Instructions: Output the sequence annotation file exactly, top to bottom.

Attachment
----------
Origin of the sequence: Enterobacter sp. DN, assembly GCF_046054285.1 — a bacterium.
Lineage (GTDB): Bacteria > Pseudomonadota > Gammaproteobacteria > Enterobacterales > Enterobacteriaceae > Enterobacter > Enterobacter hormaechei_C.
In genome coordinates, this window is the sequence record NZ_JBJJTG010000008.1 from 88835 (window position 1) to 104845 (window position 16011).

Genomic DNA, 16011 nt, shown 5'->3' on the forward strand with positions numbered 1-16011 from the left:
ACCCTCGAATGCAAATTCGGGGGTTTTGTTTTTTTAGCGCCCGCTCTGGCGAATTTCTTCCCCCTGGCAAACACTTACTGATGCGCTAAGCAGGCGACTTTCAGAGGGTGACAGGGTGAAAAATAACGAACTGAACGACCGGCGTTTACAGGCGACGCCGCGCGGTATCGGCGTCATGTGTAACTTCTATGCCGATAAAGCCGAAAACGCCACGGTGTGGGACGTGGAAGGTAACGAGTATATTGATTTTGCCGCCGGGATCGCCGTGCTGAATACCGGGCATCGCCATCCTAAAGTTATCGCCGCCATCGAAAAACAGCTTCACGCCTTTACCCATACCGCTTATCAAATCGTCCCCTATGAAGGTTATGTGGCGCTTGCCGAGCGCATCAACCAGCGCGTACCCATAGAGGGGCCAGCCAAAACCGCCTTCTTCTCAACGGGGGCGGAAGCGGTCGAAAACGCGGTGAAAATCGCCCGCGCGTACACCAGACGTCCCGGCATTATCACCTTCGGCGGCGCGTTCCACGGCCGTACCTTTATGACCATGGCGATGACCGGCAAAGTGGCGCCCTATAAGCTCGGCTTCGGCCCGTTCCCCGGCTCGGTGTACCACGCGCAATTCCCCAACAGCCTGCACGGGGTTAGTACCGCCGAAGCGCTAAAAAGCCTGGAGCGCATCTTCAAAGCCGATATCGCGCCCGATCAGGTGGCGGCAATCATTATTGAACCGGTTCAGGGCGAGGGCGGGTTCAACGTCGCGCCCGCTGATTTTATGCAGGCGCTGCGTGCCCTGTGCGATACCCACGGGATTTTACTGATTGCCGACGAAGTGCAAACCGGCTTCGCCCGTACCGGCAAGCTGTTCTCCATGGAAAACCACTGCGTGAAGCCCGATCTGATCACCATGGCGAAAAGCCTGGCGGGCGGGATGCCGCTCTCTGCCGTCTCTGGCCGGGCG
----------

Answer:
Origin of the sequence: Enterobacter sp. DN, assembly GCF_046054285.1 — a bacterium.
Lineage (GTDB): Bacteria > Pseudomonadota > Gammaproteobacteria > Enterobacterales > Enterobacteriaceae > Enterobacter > Enterobacter hormaechei_C.
In genome coordinates, this window is the sequence record NZ_JBJJTG010000008.1 from 88835 (window position 1) to 104845 (window position 16011).

Genomic DNA, 16011 nt, shown 5'->3' on the forward strand with positions numbered 1-16011 from the left:
ACCCTCGAATGCAAATTCGGGGGTTTTGTTTTTTTAGCGCCCGCTCTGGCGAATTTCTTCCCCCTGGCAAACACTTACTGATGCGCTAAGCAGGCGACTTTCAGAGGGTGACAGGGTGAAAAATAACGAACTGAACGACCGGCGTTTACAGGCGACGCCGCGCGGTATCGGCGTCATGTGTAACTTCTATGCCGATAAAGCCGAAAACGCCACGGTGTGGGACGTGGAAGGTAACGAGTATATTGATTTTGCCGCCGGGATCGCCGTGCTGAATACCGGGCATCGCCATCCTAAAGTTATCGCCGCCATCGAAAAACAGCTTCACGCCTTTACCCATACCGCTTATCAAATCGTCCCCTATGAAGGTTATGTGGCGCTTGCCGAGCGCATCAACCAGCGCGTACCCATAGAGGGGCCAGCCAAAACCGCCTTCTTCTCAACGGGGGCGGAAGCGGTCGAAAACGCGGTGAAAATCGCCCGCGCGTACACCAGACGTCCCGGCATTATCACCTTCGGCGGCGCGTTCCACGGCCGTACCTTTATGACCATGGCGATGACCGGCAAAGTGGCGCCCTATAAGCTCGGCTTCGGCCCGTTCCCCGGCTCGGTGTACCACGCGCAATTCCCCAACAGCCTGCACGGGGTTAGTACCGCCGAAGCGCTAAAAAGCCTGGAGCGCATCTTCAAAGCCGATATCGCGCCCGATCAGGTGGCGGCAATCATTATTGAACCGGTTCAGGGCGAGGGCGGGTTCAACGTCGCGCCCGCTGATTTTATGCAGGCGCTGCGTGCCCTGTGCGATACCCACGGGATTTTACTGATTGCCGACGAAGTGCAAACCGGCTTCGCCCGTACCGGCAAGCTGTTCTCCATGGAAAACCACTGCGTGAAGCCCGATCTGATCACCATGGCGAAAAGCCTGGCGGGCGGGATGCCGCTCTCTGCCGTCTCTGGCCGGGCG